The effect of age on foot structure, foot complaints, plantar pressure and center of pressure in adult women.|
|- candidate number||15353|
|- NTR Number||NTR4196|
|- ISRCTN||ISRCTN wordt niet meer aangevraagd.|
|- Date ISRCTN created|
|- date ISRCTN requested|
|- Date Registered NTR||2-sep-2013|
|- Secondary IDs||NL43412.042.13 METC 2013-255|
|- Public Title||The effect of age on foot structure, foot complaints, plantar pressure and center of pressure in adult women.|
|- Scientific Title||The effect of age on foot structure, foot complaints, plantar pressure and center of pressure in adult women.|
|- ACRONYM||foot structure according to age in women|
|- hypothesis||Older women have flatter and broader feet than younger women and demonstrate more foot complaints.
Older women have higher peak pressures under the forefoot, lower peak pressures under the heel and a more anterior shifted COP.|
|- Healt Condition(s) or Problem(s) studied|
|- Inclusion criteria||- Being Caucasian female|
- Aged between 20 and 85 years old
|- Exclusion criteria||- Sicknesses that have a major influence on gait, such as stroke and Parkinson’s disease,|
- Amputation at the level of hip, knee, ankle or foot,
- Ccurrent use of orthopedic footwear and
- The self-reported inability to walk without a walking aid for more than 10 meters.
|- mec approval received||yes|
|- multicenter trial||no|
|- Type||2 or more arms, non-randomized|
|- planned startdate ||30-okt-2013|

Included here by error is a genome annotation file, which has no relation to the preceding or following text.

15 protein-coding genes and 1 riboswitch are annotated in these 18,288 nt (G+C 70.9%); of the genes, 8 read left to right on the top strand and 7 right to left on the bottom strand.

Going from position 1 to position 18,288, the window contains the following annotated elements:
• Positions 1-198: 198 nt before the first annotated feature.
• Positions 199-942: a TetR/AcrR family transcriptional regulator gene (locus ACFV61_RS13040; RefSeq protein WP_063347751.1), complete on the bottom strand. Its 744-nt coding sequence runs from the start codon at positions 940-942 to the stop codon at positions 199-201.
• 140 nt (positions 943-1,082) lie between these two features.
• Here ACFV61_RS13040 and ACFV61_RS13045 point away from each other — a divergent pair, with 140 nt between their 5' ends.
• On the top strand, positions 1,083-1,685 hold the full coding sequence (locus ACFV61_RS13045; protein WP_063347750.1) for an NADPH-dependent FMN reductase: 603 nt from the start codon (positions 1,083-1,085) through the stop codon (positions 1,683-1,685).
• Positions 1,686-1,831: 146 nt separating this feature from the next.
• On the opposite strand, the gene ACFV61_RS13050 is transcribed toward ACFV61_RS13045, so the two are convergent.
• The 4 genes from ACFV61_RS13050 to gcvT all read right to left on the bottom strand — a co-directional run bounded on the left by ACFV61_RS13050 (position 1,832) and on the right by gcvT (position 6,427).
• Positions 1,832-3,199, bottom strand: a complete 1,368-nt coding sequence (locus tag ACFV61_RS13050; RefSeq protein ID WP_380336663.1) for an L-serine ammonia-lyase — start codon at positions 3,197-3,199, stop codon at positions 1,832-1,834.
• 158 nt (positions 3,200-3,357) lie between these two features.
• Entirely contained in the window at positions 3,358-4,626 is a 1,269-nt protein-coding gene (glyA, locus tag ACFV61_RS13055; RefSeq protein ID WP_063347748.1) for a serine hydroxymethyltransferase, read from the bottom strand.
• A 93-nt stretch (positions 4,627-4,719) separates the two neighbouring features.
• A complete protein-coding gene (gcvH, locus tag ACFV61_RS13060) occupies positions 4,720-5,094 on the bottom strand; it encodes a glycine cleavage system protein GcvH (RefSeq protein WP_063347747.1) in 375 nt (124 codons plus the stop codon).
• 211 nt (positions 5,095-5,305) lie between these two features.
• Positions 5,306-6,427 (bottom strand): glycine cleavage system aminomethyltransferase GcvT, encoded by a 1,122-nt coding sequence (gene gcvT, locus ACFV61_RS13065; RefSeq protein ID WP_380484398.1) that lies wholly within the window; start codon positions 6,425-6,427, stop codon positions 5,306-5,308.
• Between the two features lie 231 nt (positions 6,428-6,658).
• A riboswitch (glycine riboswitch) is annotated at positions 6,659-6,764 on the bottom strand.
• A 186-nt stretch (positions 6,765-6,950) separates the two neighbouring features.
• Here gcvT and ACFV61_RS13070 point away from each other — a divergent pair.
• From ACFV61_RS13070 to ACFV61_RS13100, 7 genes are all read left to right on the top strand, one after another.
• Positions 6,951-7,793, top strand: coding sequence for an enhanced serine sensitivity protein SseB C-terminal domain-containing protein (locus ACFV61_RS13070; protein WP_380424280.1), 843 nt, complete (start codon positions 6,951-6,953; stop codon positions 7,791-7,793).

|- planned closingdate||1-mrt-2013|
|- Target number of participants||168|
|- Interventions||specifically ball circumference as a primary outcome measure. Foot structure of 168 female, healthy participants in seven age-groups will be determined (N = 24 in each group; 20-25, 30-35, 40-45, 50-55, 60-65, 70-75 and 80-85 years). Foot structure (ball circumference) will be determined using a tape measure and sliding calliper, and in addition a 3D scanning system (Rodin M4D, France). There are no interventions. Measurements will take up to 1,5 hours. There are no control-groups. Each age-group includes 24 healthy, female participants. The effect of age will be determined using a regression analysis.|
|- Primary outcome||The primary outcome measure for foot structure is ball circumference|
|- Secondary outcome||Secondary outcome measures include:
-Other foot structure variables: ball width, lower instep circumference, high instep circumference and heel-instep circumference
- Foot complaints: incidence, location, character of the complaint(s)
- Plantar pressure distribution variables: peak pressure, mean pressure, contact area, force-time integral
- Center of pressure variables: location of COP, RMS in AP and ML direction, total sway path, |
|- Timepoints||Primary and secondary outcome measures are measured during a one 1,5 hour procedure on weekday mornings. During the first half (45 minutes), foot structure measures will be performed using tape measure and a 3D-scanning system. During the second half (45 minutes) plantar pressure and center of pressure measurements will be performed. Participants will be measured only once. |
|- Trial web site||N/A|
|- CONTACT FOR PUBLIC QUERIES||Drs. S. Smits|
|- CONTACT for SCIENTIFIC QUERIES||Drs. S. Smits|
|- Sponsor/Initiator ||University Medical Center Groningen (UMCG)|
(Source(s) of Monetary or Material Support)
|Samenwerkingsverband Noord Nederland|
|- Brief summary||Background:|